Foaming behavior of water-soluble cellulose derivatives: hydroxypropyl methylcellulose and ethyl hydroxyethyl cellulose
Artikel i vetenskaplig tidskrift, 2015
Hydroxypropyl methylcellulose and ethyl hydroxyethyl cellulose could be interesting candidates for production of lightweight, foamed packaging material originating from non-fossil, renewable resources. The foaming ability of nine different grades of the two cellulose derivatives, using water as the blowing agent, was investigated using a hot-mold process. The foaming process was studied by evaluating the water loss during the heating, both in a real-time experiment and by thermal gravimetric analysis. Further, the development of the rheological properties of the derivative-water mixtures during a simulated foaming process was assessed using dynamical mechanical thermal analysis and viscosity measurements. Five of the studied derivatives showed promising properties for hot-mold foaming and the final foams were characterized with regard to their apparent density. It was concluded that the foamability of these systems seems to require a rather careful tailoring of the viscoelastic properties in relation to the water content in order to ensure that a network structure is built up and expanded during the water evaporation.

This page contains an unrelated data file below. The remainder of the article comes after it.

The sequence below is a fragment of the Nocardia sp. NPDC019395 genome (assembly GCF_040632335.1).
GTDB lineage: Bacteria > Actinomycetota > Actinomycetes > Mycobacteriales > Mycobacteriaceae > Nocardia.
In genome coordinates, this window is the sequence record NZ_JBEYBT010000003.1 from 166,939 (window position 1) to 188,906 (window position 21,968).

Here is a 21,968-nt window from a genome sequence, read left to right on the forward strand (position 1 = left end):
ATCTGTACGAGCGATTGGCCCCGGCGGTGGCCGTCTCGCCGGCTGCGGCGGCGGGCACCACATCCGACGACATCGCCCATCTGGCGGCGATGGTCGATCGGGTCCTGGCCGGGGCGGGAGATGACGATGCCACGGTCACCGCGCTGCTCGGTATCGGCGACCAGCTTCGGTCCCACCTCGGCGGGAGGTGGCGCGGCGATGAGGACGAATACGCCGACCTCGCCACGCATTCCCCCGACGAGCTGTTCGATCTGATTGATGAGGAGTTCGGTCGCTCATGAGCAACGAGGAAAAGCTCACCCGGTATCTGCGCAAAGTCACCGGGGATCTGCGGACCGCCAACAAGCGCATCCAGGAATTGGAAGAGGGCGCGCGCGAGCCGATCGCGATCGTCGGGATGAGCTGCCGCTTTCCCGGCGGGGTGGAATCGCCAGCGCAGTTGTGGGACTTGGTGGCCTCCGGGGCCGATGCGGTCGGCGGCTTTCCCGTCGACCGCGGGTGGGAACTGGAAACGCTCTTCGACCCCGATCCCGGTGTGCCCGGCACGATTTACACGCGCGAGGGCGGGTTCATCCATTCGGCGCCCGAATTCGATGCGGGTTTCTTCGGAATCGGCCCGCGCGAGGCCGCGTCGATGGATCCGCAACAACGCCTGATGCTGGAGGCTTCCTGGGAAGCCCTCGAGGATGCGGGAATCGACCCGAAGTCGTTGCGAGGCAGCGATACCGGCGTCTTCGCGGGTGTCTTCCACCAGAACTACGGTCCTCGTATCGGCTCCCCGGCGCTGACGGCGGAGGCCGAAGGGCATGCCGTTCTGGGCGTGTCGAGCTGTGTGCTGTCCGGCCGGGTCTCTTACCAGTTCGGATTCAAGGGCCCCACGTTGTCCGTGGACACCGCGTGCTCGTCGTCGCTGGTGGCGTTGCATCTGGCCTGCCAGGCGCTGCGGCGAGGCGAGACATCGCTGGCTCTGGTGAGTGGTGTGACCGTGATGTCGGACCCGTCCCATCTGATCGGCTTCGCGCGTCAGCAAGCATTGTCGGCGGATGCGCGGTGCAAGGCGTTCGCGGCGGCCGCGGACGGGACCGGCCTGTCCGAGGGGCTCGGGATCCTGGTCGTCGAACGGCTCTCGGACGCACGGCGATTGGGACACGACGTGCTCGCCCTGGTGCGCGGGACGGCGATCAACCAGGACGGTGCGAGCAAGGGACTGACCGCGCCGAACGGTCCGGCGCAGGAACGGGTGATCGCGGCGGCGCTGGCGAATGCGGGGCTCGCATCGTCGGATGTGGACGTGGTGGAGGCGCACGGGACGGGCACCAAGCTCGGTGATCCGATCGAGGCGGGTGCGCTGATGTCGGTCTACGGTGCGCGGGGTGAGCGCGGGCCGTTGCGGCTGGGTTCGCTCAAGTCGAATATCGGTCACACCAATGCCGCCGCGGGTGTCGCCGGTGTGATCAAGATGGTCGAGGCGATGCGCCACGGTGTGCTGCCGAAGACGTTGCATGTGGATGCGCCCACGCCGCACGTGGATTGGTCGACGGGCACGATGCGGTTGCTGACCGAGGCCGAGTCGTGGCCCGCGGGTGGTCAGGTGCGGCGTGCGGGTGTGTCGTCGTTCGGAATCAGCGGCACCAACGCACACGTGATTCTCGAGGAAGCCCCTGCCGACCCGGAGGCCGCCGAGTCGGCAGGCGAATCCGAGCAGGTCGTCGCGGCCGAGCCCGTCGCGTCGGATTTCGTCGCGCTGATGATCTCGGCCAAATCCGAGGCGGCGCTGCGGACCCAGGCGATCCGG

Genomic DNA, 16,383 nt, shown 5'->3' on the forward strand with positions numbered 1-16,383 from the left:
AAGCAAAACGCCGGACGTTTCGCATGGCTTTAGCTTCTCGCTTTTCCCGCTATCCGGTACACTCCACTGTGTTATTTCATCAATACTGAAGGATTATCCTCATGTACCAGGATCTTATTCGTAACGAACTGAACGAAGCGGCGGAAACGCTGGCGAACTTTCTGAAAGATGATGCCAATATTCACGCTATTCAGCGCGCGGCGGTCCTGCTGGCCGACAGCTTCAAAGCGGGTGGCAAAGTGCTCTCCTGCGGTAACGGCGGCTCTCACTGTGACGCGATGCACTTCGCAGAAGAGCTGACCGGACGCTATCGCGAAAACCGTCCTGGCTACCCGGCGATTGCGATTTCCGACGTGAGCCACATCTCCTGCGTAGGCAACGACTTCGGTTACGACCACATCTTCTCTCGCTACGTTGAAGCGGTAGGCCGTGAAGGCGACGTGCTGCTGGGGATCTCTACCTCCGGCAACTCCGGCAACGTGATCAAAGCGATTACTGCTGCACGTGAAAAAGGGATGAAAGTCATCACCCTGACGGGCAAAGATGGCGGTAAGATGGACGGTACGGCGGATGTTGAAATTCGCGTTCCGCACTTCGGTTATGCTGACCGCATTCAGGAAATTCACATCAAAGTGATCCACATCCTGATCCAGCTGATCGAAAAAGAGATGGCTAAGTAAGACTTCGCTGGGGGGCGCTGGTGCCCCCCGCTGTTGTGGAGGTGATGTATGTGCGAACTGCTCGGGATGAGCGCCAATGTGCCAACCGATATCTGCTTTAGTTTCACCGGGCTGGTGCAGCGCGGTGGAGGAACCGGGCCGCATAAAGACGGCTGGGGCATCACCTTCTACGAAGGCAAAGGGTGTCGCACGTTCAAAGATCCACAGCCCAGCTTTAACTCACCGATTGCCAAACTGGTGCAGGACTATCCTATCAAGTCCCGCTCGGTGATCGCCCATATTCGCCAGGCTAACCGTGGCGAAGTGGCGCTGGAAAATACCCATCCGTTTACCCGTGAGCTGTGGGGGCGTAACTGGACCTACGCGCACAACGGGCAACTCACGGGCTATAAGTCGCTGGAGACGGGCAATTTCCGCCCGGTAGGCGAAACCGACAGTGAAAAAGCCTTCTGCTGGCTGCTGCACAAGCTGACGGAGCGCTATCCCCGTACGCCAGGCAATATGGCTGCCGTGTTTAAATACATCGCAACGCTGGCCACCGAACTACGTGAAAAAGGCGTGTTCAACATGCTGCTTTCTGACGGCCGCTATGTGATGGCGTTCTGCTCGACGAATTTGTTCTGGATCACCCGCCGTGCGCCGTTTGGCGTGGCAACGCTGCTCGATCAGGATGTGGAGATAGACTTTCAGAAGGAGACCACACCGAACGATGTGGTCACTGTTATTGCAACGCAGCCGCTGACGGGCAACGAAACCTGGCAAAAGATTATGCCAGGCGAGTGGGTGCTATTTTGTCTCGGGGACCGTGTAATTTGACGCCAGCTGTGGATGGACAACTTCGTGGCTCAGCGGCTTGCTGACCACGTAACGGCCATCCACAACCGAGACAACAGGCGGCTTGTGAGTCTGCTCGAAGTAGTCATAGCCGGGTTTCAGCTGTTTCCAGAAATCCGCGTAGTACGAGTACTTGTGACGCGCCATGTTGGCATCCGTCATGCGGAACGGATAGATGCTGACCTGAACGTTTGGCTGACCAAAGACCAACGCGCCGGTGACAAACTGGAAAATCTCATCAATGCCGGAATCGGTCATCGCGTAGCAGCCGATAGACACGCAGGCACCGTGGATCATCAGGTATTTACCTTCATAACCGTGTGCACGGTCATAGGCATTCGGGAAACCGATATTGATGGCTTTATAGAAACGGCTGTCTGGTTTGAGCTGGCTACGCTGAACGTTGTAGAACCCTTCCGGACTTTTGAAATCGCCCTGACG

Hydroxypropyl methylcellulose (HPMC)
Ethyl hydroxyethyl cellulose (EHEC)